Finding the best women’s Western riding boots can be a lot easier than you think.
The 2 Main Principles of Cowboy Boots
#1: They need to be authentic leather.
Steer clear of “fake/fashion” boots and you’re 99% of the way done.
#2: Comfort is king (or queen).
Most western boots will look fantastic on and be flattering – there’s a reason they never go out of style and look great with basically any outfit:
- even wedding dresses!
Every cowgirl (and almost every girl) loves Western riding boots!
You just do not want to be in a situation where you’re getting blisters all day trying to break them in or forced to wear super thick socks and then sweating all day.
My first western show boots were a bit of a disaster…
Western boots are built to last. That is, of course, an excellent quality that you want your boots to have.
But it means they can be overly stiff.
My first boots lasted 20 years (they’re still pristine) but…
They were extremely uncomfortable!
I could only bear to wear them while showing my horse in Western pleasure, equitation and trail classes.
Once my classes were over, I quickly took my boots off and changed into paddock boots.
It’s a shame, too, because those western show boots were gorgeous, with lovely stitching. But they had an extremely pointy toe and were too just too tight.
When I bought them, the clerk brushed aside my concerns and insisted they’d be fine once I broke them in.
Unfortunately, back then, cowboy boots were typically made from a very unforgiving, stiff leather that was hard to break in.
I was just not willing to suffer through the pain I would have had to endure in order to mold them to my feet.
Do Not Ignore Signs of Discomfort (No Matter How Pretty The Boots)
#1: You should always make sure that the western boots you choose fit your feet well.
Of course, if you have a pair of really expensive, fancy boots that you want to keep pretty for a rodeo then that’s fine but you should still listen to your feet if they’re too uncomfortable because you just won’t be able to perform your best.
#2: Buying a comfortable boot is of utmost importance, especially if you want to do more than just pull them on for rodeos.
The whole point of western boots is for them to be so comfortable you could wear them all day working around the barn, in the fields and when riding.
Style is 100% Up to You
Pick boots that you love! As long as they meet the “authentic leather” and the “comfortable” factors we talked about, the rest is up to you.
Traditional Western riding boots will have tapered toes. Some will have extensive tapering and some will have less.
Personally, I veer towards a bit more rounded toe vs. the very pointed toe look look just because I find too much of a point can get uncomfortable and also reminds me more of a men’s boot.
But that’s just my opinion!
The best tip that I’ll give is don’t buy the first thing that you see. Take some time to decide which type of Western riding boot is for you.
Some cowgirls love the higher shaft while some prefer the shorter shaft.
Your first priority should be your comfort.
Remember, even if you LOVE the look, make sure you LOVE the feel too otherwise you will regret it.
Choose a pair that will be comfortable for you even after spending a whole day on a ranch.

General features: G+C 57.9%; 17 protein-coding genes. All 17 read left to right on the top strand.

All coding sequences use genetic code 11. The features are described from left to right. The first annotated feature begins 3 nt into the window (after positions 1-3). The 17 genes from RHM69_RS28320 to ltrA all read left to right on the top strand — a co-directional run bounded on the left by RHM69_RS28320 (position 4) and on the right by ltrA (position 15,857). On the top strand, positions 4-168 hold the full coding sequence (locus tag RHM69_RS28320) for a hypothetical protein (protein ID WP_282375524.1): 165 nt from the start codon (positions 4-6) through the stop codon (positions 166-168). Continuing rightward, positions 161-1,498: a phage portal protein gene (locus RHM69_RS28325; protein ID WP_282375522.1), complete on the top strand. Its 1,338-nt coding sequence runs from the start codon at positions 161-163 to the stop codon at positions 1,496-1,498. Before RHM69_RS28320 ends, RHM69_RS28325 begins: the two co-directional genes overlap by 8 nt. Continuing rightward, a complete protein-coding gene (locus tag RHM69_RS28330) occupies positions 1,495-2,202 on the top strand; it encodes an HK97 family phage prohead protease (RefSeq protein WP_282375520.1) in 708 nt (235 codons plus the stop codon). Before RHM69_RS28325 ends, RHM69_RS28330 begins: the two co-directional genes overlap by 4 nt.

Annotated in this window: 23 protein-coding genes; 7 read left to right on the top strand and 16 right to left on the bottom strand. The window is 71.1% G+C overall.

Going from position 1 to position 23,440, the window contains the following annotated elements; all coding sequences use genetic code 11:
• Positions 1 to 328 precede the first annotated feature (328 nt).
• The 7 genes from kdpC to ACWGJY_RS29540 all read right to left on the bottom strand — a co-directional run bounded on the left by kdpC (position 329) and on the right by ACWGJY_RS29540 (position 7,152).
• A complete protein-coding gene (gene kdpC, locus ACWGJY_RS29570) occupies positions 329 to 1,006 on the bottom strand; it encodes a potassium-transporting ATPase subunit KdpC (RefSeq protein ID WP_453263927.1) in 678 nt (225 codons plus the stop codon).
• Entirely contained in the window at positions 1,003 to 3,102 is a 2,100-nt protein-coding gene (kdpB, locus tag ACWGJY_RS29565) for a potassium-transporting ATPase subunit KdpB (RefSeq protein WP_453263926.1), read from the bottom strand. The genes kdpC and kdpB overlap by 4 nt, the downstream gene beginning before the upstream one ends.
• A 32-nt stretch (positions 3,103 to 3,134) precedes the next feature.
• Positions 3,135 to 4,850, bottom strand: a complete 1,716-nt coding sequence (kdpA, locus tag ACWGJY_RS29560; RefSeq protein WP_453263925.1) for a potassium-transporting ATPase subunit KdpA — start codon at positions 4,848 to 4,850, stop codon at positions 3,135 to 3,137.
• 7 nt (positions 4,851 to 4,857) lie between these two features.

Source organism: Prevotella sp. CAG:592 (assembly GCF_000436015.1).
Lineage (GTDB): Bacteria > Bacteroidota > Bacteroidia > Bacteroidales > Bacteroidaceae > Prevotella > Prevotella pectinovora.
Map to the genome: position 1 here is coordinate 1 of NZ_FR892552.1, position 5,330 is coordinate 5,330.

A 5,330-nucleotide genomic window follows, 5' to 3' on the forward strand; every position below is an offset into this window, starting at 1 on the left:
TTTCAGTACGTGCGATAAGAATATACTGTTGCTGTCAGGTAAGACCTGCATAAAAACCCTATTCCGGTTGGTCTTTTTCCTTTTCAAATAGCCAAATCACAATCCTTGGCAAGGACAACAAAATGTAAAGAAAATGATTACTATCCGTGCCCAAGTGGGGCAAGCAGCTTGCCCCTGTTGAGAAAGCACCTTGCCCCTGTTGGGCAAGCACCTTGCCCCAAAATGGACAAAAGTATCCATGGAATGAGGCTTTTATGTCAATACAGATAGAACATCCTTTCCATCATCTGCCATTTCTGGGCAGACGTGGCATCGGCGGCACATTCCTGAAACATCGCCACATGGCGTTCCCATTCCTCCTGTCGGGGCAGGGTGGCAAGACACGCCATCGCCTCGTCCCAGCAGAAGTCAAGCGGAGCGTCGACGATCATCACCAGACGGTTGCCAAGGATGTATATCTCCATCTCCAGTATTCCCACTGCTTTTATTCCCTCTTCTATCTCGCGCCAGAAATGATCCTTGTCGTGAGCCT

The Best Women’s Western Riding Boots for First Time Buyers
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There are many brands of women’s Western riding boots.
My favourite for first time buyers looking for something comfortable, durable and multi-purpose is Ariat.
Here’s a quick video on how Ariat boots are made and what makes them unique:
These boots are gorgeous, they last and they’re suitable for anything you might need to do…
BONUS: How to Make Leather Boots Last Forever
Okay, so nothing lasts forever but you can get pretty close if you take good care of your boots.
Me personally – I’m not great at taking care of my boots.
I find that the boots I buy are so well made that it’s just not necessary.
Whether I wipe them down or not, whether I properly clean the leather with saddle soap – they still last just fine. And I put my boots through quite a bit of wear and tear too:
- I wear them riding
- In the muddy paddocks in Canadian spring and fall
- Just out and about on errands and stuff
As you can see, they’re one of my go-to pairs of shoes.
I find some brands you have to take care better than others. If you do find that your boots are looking like they’re in need of some attention, I would suggest the following:
#1: Do not leave your boots out in the sun.
This will save you so much work and money because they’ll be a lot less likely to age quickly and crack.
#2: Wipe off or at least shake/kick off the big chunks of mud when you’re taking your boots off
Just keeping your boots relatively clean can make a big difference (yes, that means wiping the chunks of mud off when it’s gross outside).
#3: When you clean your saddles, clean your boots
Every once in a while, you’ll want to actually clean the leather off with a leather cleaner.
Most places will try to sell you on fancy leather boot cleaning products. Personally, I hate this.
Over the years, I’ve accumulated like 10-15 products in my mudroom for boots and shoes that I never use and just accumulate dust.
What I’ve found works the best for leather anything (boots, purses, saddles, bridles, etc.) is a good quality saddle soap.
My favourite hard soap is Feibing’s and my favourite liquid soap is Farnam’s. I have both depending on how lazy I’m feeling.
#4: Boot shapers (optional)
You can also use boot shapers to keep your boots upright so they don’t get those creases from bending over. I have a pair of boots I spend over $600 on that are my favourites and if I was to do this with any of my boots, it would be these.
SHOP OUR WESTERN BOOT GALLERY…
Please feel free to comment below with any questions about women’s Western riding boots!
🐴 Happy riding 🐴